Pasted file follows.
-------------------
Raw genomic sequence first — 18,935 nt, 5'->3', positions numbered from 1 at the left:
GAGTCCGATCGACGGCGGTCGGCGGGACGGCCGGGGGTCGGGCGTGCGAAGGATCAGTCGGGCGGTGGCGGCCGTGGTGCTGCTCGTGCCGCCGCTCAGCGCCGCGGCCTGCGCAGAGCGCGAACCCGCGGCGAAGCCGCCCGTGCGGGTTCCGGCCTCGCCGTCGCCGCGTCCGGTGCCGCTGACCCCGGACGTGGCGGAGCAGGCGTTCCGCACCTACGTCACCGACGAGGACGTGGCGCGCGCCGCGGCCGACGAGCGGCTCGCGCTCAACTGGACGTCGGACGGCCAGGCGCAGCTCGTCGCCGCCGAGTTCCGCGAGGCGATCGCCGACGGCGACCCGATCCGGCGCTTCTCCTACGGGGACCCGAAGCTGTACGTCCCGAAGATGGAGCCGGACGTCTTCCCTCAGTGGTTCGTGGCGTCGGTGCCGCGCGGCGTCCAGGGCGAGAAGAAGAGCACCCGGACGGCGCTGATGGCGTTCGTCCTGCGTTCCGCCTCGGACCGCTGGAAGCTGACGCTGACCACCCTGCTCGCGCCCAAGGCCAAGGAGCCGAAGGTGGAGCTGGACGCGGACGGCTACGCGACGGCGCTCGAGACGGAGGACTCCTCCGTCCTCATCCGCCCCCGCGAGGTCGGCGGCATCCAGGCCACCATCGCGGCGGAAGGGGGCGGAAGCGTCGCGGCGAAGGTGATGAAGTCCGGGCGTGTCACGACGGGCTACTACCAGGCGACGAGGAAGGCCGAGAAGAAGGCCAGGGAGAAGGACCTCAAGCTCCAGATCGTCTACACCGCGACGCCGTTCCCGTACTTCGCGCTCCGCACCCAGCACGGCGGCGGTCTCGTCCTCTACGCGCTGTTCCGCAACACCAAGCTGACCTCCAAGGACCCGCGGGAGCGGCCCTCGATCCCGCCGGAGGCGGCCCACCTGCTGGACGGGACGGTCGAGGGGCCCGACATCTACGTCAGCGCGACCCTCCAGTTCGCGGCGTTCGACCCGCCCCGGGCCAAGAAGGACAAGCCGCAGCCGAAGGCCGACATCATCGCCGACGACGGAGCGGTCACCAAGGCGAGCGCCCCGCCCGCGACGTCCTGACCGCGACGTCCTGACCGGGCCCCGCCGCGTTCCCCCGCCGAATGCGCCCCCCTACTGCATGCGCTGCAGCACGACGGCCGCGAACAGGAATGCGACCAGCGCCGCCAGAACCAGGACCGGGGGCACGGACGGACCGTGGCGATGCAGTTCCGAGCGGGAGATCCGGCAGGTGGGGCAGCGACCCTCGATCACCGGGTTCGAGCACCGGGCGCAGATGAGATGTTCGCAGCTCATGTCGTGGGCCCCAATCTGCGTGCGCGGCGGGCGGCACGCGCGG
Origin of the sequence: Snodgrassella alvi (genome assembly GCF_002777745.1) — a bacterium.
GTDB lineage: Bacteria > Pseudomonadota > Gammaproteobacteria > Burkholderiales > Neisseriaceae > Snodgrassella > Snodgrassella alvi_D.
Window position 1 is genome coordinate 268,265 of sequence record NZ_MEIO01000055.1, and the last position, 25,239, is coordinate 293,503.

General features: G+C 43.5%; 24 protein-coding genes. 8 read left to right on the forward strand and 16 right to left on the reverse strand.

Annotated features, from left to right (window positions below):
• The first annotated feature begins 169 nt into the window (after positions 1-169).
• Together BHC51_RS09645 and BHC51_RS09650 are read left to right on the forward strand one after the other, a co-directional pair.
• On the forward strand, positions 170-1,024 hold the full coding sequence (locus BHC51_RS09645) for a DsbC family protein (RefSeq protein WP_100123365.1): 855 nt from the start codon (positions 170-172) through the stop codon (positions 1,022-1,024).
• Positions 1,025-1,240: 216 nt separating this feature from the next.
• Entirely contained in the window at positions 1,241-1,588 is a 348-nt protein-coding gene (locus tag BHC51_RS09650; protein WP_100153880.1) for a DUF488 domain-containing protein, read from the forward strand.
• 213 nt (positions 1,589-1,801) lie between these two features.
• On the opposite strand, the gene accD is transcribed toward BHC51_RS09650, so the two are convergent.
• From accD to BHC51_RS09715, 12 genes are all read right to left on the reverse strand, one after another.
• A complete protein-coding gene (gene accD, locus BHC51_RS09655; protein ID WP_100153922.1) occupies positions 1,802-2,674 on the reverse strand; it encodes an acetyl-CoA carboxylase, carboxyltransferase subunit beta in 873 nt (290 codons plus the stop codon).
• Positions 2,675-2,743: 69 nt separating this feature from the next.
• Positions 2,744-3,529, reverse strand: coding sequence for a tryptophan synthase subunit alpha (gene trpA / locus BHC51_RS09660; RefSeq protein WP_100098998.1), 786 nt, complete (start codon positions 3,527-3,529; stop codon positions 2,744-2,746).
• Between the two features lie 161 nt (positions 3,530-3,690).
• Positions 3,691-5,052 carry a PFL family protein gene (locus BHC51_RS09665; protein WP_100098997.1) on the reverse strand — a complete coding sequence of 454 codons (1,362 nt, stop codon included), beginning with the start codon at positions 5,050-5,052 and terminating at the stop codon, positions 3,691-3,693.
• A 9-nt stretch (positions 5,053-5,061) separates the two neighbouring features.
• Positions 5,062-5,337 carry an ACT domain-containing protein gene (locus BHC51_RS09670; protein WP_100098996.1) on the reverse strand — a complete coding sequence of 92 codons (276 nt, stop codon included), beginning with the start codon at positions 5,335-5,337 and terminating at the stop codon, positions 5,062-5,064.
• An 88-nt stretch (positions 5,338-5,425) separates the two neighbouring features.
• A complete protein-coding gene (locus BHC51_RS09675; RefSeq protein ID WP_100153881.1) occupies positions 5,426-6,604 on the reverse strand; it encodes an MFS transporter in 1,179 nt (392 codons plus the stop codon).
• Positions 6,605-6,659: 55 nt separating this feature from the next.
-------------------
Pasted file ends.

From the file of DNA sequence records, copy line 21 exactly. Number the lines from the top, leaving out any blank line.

• A 9-nt stretch (positions 5,053-5,061) separates the two neighbouring features.